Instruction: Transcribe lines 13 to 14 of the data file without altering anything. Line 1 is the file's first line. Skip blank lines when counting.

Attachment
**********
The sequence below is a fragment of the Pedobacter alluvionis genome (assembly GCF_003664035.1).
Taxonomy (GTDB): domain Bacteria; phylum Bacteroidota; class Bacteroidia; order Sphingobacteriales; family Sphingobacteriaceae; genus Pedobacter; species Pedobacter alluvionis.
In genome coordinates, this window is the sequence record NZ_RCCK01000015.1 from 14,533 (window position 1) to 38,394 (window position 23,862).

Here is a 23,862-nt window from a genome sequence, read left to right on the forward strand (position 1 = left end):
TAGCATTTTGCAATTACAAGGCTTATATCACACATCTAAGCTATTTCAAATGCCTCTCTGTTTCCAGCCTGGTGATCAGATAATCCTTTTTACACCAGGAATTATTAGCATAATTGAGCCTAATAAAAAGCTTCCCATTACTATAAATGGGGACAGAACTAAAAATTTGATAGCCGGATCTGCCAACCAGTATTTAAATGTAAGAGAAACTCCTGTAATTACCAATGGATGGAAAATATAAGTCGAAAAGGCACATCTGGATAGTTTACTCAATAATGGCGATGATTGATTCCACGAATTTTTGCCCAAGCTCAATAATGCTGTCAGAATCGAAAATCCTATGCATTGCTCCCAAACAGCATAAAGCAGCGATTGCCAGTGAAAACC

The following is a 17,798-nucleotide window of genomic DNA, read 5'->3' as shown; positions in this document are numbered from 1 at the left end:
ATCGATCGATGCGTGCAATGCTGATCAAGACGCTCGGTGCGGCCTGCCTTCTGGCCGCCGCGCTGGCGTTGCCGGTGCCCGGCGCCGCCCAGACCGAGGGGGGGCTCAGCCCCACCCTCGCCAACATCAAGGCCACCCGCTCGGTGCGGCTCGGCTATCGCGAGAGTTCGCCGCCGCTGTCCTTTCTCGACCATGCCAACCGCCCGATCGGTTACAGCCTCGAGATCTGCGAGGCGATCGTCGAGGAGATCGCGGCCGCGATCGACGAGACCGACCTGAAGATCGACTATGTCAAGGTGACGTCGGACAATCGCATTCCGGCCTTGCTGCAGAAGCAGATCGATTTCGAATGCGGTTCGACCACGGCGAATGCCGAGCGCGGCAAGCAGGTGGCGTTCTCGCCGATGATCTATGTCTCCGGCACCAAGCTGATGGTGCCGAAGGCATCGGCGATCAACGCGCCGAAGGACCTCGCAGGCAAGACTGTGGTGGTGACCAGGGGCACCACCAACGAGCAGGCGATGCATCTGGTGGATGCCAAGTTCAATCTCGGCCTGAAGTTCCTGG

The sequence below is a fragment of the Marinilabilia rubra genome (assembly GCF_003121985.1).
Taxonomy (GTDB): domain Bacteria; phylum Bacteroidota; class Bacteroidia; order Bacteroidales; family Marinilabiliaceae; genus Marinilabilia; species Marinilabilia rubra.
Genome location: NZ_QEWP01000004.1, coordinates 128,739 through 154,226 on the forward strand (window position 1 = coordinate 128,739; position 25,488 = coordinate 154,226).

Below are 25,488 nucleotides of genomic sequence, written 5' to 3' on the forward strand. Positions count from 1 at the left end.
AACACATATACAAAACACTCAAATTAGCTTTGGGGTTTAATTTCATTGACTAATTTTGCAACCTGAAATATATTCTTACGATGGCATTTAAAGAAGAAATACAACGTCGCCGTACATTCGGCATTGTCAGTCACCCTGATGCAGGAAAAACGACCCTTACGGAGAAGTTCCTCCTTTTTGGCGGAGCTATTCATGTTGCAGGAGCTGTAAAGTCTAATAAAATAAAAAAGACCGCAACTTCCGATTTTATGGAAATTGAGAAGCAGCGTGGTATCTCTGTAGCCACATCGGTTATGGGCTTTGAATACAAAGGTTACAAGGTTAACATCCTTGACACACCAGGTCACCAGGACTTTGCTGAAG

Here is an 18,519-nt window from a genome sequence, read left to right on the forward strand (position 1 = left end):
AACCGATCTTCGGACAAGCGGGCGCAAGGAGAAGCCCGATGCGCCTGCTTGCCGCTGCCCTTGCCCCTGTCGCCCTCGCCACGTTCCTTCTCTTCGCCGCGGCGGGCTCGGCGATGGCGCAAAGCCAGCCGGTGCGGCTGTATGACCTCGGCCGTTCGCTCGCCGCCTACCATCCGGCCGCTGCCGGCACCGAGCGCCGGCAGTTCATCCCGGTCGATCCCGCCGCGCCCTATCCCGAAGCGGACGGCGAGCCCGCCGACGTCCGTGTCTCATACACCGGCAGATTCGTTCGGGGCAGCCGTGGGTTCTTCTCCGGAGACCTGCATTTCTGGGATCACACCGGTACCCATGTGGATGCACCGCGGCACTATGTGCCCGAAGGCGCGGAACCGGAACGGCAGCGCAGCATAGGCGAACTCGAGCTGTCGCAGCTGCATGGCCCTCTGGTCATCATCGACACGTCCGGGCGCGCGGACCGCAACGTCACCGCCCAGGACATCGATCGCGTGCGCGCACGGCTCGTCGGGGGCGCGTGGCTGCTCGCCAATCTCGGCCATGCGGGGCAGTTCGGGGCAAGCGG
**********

Here is an 18,519-nt window from a genome sequence, read left to right on the forward strand (position 1 = left end):
AACCGATCTTCGGACAAGCGGGCGCAAGGAGAAGCCCGATGCGCCTGCTTGCCGCTGCCCTTGCCCCTGTCGCCCTCGCCACGTTCCTTCTCTTCGCCGCGGCGGGCTCGGCGATGGCGCAAAGCCAGCCGGTGCGGCTGTATGACCTCGGCCGTTCGCTCGCCGCCTACCATCCGGCCGCTGCCGGCACCGAGCGCCGGCAGTTCATCCCGGTCGATCCCGCCGCGCCCTATCCCGAAGCGGACGGCGAGCCCGCCGACGTCCGTGTCTCATACACCGGCAGATTCGTTCGGGGCAGCCGTGGGTTCTTCTCCGGAGACCTGCATTTCTGGGATCACACCGGTACCCATGTGGATGCACCGCGGCACTATGTGCCCGAAGGCGCGGAACCGGAACGGCAGCGCAGCATAGGCGAACTCGAGCTGTCGCAGCTGCATGGCCCTCTGGTCATCATCGACACGTCCGGGCGCGCGGACCGCAACGTCACCGCCCAGGACATCGATCGCGTGCGCGCACGGCTCGTCGGGGGCGCGTGGCTGCTCGCCAATCTCGGCCATGCGGGGCAGTTCGGGGCAAGCGG